TICKETS: $5 general admission tickets on sale on this webpage starting on Monday, October 2 at 12 pm noon.
Viet Thanh Nguyen will read from his new memoir A Man of Two Faces, followed by an on-stage conversation with Houston writer Bao Long Chu. The evening will conclude with a book sale and signing. The event is presented as part of the 2023/2024 Inprint Margarett Root Brown Reading Series.
VIET THANH NGUYEN, a MacArthur “genius” fellow, has “a voice that shakes the walls of the old literary comfort zone” (New Yorker). His debut novel The Sympathizer won the Pulitzer Prize, was a New York Times bestseller, and is being adapted into TV series by HBO. His second novel The Committed, his short story collection The Refugees, and his nonfiction book Nothing Ever Dies: Vietnam and the Memory of War, explore themes of the Vietnam War, colonization, and anti-Asian racism. Joyce Carol Oates calls Nguyen “one of the great chroniclers of displacement.” Nguyen’s other honors include the Dayton Literary Peace Prize, the Andrew Carnegie Medal for Excellence in Fiction from the American Library Association, the First Novel Prize from the Center for Fiction, and a Guggenheim Fellowship.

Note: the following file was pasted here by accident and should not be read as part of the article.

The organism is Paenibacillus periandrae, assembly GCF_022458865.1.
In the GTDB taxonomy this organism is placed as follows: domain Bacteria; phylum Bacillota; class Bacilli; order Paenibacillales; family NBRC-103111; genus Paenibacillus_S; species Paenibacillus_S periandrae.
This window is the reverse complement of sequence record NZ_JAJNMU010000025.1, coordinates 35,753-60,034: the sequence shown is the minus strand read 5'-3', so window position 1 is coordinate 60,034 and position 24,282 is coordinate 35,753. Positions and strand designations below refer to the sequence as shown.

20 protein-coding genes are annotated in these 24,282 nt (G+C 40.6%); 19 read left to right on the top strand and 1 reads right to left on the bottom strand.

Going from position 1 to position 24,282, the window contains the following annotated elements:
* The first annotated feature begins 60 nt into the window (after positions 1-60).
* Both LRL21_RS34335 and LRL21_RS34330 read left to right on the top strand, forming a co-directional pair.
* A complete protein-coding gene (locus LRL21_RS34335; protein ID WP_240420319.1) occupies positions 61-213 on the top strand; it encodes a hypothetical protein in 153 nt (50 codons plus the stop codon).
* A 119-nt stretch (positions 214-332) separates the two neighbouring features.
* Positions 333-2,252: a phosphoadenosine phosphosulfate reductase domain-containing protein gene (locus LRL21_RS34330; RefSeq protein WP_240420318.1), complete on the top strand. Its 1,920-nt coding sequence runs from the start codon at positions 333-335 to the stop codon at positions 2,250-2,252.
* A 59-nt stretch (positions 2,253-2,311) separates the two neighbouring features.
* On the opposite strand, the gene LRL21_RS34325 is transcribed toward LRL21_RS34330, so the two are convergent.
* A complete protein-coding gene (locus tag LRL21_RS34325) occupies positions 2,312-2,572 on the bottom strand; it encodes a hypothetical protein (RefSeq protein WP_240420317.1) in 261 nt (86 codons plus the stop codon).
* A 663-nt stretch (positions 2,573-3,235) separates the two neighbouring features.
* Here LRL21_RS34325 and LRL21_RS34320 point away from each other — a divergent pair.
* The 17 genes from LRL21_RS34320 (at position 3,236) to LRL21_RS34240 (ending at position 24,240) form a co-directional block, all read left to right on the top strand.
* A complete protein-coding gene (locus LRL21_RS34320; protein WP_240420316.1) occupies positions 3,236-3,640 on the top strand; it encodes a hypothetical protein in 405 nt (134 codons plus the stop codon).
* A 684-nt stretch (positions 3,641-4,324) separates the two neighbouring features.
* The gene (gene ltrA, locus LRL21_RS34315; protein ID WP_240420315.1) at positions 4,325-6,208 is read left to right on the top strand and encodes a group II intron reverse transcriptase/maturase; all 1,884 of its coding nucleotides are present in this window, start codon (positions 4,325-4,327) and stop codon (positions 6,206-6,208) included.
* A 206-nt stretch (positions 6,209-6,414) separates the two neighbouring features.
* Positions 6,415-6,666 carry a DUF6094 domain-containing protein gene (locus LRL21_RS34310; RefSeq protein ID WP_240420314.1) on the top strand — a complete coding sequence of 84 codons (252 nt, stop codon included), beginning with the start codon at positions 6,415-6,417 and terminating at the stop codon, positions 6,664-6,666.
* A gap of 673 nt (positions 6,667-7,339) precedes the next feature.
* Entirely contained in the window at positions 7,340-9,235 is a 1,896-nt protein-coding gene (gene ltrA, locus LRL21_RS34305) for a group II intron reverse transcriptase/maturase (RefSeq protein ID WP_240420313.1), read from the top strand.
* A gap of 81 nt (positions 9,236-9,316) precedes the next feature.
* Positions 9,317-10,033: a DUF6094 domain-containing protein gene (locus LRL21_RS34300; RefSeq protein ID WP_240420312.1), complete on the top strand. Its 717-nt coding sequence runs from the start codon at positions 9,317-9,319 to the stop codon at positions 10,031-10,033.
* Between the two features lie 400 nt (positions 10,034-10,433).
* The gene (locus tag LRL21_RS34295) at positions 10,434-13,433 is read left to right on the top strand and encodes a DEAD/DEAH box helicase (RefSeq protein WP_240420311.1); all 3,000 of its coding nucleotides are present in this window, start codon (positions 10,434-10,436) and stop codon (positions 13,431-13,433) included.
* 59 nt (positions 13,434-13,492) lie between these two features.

He joins us to read from and talk about his latest book, A Man of Two Faces, “a triumphant memoir that sears through the fog of American amnesia…a vulnerable and scorching mirror to self and to nation” (Cathy Park Hong). Focusing on Nguyen’s life coming to the U.S. as a refugee during the Vietnam War, losing his parents in a grocery store shooting, and meeting his adopted sister for the first time, Kirkus Reviews calls it a “kaleidoscopic memoir…. Deeply personal and intensely political…. Lyrical and biting, by one of our leading writers.” According to Susan Straight, “This book belongs with James Baldwin, Claude Brown, Maxine Hong Kingston, and other writers whose memoirs take apart ‘the American Dream’ with laser precision.” Nguyen is the Aerol Arnold Chair of English and a Professor of English, American Studies and Ethnicity, and Comparative Literature at the University of Southern California.